09

Oct

Malnutrition and Dehydration in Nursing Homes

Malnutrition and Dehydration are common problems at many nursing homes and hospice facilities. This could be caused by a lack of proper nutrition and fluids, failure by the facility to provide adequate food, medical conditions, poor hiring or inadequate staffing or inadequate medical treatment. Malnutrition and Dehydration can lead to infections, confusion and muscle weakness. People who are malnourished and dehydrated can have higher incidence of immobility, falls, pressure ulcers, pneumonia and a weakened immune system.

Nursing homes and hospice facilities are required to provide well-balanced and palatable meals that have the correct number of vitamins, proteins and calories.

Nursing home residents or hospice patients with the following risk factors have an increased chance of suffering from malnutrition and dehydration:

  • Alzheimer’s or other types of dementia
  • Depression
  • Diabetes
  • Side effects from medication such as nausea, vomiting, diarrhea or tiredness
  • Psychiatric disorders
  • Mouth problems
  • Repeated infections
  • Stroke
  • Swallowing difficulties
  • Tremors
  • Some types of medications

Side effects of malnutrition include: dull eyes, pale skin, lips or mouth, confused or disoriented (but different from that of Alzheimer’s), swollen arms and lower legs, unexplainable weight loss, and wounds that take longer to heal.

Side effects of dehydration include: cold, clammy, hot or unusually dry skin, dry mouth, no tears, increased or extreme thirst, lightheadedness, loss of consciousness, reduced urine output, severe vomiting, and weak, rapid pulse.

Malnutrition is generally high, according to Relias Media, it is estimated that 25-60% of nursing home residents experience malnutrition. Relias Media also states that dehydration is the most common fluid and electrolyte disorder in nursing home settings, with approximately 1.5% of community dwelling elderly being hospitalized with dehydration annually.

4 common causes of malnutrition and dehydration in Nursing homes or hospice facilities

  1. Failure to provide adequate food: In nursing homes residents are required to be offered refreshments throughout the day. The refreshments, as well as meals, must adhere to the USDA dietary guidelines. Adequate hydration must be provided (at least 3 x/day) and beverages must be provided outdoors and in hot areas where dehydration may be an issue. Oral protein and energy supplements can be used in older people with undernutrition, or at a risk of undernutrition. Nursing homes usually have a limited choice in what they serve, and cultural and ethnic food preferences are frequently ignored.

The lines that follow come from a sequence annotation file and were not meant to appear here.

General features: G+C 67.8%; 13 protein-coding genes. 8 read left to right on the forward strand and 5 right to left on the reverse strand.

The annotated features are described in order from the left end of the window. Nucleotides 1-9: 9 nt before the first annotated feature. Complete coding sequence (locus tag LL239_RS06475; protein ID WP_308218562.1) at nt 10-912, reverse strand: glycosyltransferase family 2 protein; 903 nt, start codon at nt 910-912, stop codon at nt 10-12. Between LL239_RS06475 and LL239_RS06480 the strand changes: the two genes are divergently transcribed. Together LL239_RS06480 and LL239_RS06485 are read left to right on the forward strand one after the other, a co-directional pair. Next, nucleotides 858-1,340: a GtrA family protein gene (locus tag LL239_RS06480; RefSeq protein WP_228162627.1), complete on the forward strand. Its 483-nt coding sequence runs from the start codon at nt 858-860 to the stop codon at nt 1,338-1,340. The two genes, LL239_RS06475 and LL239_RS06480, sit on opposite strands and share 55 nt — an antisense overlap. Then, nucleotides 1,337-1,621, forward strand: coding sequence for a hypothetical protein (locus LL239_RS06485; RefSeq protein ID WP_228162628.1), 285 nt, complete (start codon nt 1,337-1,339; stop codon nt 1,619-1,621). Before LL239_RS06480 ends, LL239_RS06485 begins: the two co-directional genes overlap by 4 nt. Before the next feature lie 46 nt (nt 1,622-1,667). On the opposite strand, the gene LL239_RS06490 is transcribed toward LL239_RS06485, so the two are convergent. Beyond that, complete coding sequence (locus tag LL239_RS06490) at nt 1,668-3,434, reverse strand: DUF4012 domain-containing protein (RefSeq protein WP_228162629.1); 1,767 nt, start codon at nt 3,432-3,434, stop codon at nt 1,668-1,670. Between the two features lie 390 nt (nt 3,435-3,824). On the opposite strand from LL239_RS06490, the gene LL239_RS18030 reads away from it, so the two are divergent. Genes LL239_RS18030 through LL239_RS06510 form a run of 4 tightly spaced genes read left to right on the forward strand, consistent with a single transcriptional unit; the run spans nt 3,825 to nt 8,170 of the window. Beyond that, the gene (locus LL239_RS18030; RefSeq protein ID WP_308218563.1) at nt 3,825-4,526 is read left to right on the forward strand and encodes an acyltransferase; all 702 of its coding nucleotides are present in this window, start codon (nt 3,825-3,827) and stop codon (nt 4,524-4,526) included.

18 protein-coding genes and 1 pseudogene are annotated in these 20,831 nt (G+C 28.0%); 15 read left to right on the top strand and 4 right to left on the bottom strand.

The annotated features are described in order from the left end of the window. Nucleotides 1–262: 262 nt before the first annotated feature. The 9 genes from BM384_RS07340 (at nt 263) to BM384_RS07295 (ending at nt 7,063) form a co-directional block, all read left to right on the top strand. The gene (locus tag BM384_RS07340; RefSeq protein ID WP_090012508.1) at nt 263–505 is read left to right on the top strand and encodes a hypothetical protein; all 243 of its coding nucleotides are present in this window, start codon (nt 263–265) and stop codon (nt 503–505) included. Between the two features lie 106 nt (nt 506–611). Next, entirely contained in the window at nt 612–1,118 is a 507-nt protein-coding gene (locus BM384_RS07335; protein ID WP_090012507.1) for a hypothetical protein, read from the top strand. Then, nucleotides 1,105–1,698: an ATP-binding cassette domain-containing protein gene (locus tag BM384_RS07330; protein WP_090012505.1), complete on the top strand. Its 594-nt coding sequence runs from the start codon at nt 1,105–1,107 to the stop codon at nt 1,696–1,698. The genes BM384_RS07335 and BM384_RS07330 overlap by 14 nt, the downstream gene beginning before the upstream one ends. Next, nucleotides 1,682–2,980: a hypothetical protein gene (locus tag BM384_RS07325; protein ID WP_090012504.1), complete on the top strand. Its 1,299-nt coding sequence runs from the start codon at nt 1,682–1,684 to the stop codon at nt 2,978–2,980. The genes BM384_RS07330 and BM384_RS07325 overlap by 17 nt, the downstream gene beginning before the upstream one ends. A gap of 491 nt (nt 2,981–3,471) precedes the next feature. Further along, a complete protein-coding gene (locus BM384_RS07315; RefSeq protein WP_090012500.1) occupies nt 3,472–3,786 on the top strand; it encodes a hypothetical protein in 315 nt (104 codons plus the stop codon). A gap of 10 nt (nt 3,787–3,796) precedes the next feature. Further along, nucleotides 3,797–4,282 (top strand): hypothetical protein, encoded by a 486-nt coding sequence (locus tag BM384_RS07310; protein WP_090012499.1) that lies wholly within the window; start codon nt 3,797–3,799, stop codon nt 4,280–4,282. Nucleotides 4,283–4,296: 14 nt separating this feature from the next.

2. Medical conditions and medications: Chronic conditions such as depression and cognitive impairment are also major factors. Residents suffering from depression are more likely to experience weight loss. Poor dental health can also contribute to inadequate nutritional intake.
  3. Poor hiring or inadequate staffing: The understaffing situation at nursing homes is underscored by the fact that one certified nursing assistant (CNA) typically must help seven to nine residents eat and drink during the daytime, and as many as 12-15 during the evening meal. Another contributing factor is a very high turnover rate which can lead to inconsistent care.
  4. Inadequate medical treatment: Often this can go hand in hand with inadequate staffing and poor hiring as some of the signs and symptoms of malnutrition and dehydration may go unnoticed or not reported at shift change. This could lead to medical treatment being delayed or not administered at all.

If your loved one becomes malnourished or dehydrated at a nursing home or hospice facility, focus on taking care of them and finding them a new place to live, rather than dealing with deadlines and legal paperwork. Instead, hiring an experienced nursing home abuse attorney who can focus on taking on the nursing home or hospice facility is your best line of defense. Skilled attorneys have experience obtaining settlements large enough to cover temporary or lifelong costs associated with malnutrition and dehydration in nursing homes.

Photo of Attorney Ben Wagner next to a window

Benjamin S. Wagner is a shareholder with the firm. His practice includes nursing home abuse and neglect, personal injury, car accidents, construction accidents, premises liability incidents, wrongful death and motorcycle accidents. Benjamin has successfully tried numerous cases throughout Wisconsin. Because of his significant trial experience and success, he has been certified as a Civil Trial Specialist by the National Board of Trial Advocacy and as an advocate by the National Board of Civil Pretrial Practice Advocacy.

He graduated magna cum laude from the University of Wisconsin Law School in 2003 and received the Phillips Owens Memorial Scholarship for outstanding academic achievement and community service.

Wisconsin Personal Injury Attorney Molly C. Lavin

Molly Lavin is a Shareholder with the Firm and a second-generation lawyer, following in the footsteps of her father. Molly focuses her practice in the area of general personal injury law. This means that Molly has handled cases with a varied set of facts. Many of her cases involve injuries sustained in motor vehicle accidents. She has also handled cases involving nursing home injuries, slip and falls, sexual assaults, dog bites, pharmacy errors, and injuries caused by home or building owners and/or contractors.

Molly graduated cum laude from Marquette University Law School and received her B.S. from the University of Dayton.